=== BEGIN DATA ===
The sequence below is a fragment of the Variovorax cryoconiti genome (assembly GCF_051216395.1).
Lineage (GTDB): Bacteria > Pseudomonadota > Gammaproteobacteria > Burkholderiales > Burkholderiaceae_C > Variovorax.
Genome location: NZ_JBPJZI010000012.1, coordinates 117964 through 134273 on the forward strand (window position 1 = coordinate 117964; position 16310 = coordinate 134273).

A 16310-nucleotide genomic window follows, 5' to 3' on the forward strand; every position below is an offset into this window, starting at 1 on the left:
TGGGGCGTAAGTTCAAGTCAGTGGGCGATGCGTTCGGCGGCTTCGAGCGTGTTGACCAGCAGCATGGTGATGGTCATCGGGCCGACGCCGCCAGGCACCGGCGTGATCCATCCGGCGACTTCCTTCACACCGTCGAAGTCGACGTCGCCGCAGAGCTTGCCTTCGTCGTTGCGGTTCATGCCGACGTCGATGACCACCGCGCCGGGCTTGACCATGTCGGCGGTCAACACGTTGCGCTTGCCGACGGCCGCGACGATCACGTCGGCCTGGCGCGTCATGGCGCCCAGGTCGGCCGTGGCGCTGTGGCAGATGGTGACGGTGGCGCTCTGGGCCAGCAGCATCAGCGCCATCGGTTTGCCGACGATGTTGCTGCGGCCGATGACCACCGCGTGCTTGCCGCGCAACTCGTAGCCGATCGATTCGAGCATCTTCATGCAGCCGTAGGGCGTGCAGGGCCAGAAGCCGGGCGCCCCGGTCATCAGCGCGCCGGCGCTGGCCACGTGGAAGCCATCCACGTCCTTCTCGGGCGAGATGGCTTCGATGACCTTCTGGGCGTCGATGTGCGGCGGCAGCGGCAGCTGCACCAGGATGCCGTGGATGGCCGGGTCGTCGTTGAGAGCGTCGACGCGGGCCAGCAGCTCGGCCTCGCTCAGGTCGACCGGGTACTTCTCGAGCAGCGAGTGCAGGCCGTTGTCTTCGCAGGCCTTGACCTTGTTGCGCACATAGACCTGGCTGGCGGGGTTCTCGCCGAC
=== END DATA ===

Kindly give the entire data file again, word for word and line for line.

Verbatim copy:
The sequence below is a fragment of the Variovorax cryoconiti genome (assembly GCF_051216395.1).
Lineage (GTDB): Bacteria > Pseudomonadota > Gammaproteobacteria > Burkholderiales > Burkholderiaceae_C > Variovorax.
Genome location: NZ_JBPJZI010000012.1, coordinates 117964 through 134273 on the forward strand (window position 1 = coordinate 117964; position 16310 = coordinate 134273).

A 16310-nucleotide genomic window follows, 5' to 3' on the forward strand; every position below is an offset into this window, starting at 1 on the left:
TGGGGCGTAAGTTCAAGTCAGTGGGCGATGCGTTCGGCGGCTTCGAGCGTGTTGACCAGCAGCATGGTGATGGTCATCGGGCCGACGCCGCCAGGCACCGGCGTGATCCATCCGGCGACTTCCTTCACACCGTCGAAGTCGACGTCGCCGCAGAGCTTGCCTTCGTCGTTGCGGTTCATGCCGACGTCGATGACCACCGCGCCGGGCTTGACCATGTCGGCGGTCAACACGTTGCGCTTGCCGACGGCCGCGACGATCACGTCGGCCTGGCGCGTCATGGCGCCCAGGTCGGCCGTGGCGCTGTGGCAGATGGTGACGGTGGCGCTCTGGGCCAGCAGCATCAGCGCCATCGGTTTGCCGACGATGTTGCTGCGGCCGATGACCACCGCGTGCTTGCCGCGCAACTCGTAGCCGATCGATTCGAGCATCTTCATGCAGCCGTAGGGCGTGCAGGGCCAGAAGCCGGGCGCCCCGGTCATCAGCGCGCCGGCGCTGGCCACGTGGAAGCCATCCACGTCCTTCTCGGGCGAGATGGCTTCGATGACCTTCTGGGCGTCGATGTGCGGCGGCAGCGGCAGCTGCACCAGGATGCCGTGGATGGCCGGGTCGTCGTTGAGAGCGTCGACGCGGGCCAGCAGCTCGGCCTCGCTCAGGTCGACCGGGTACTTCTCGAGCAGCGAGTGCAGGCCGTTGTCTTCGCAGGCCTTGACCTTGTTGCGCACATAGACCTGGCTGGCGGGGTTCTCGCCGAC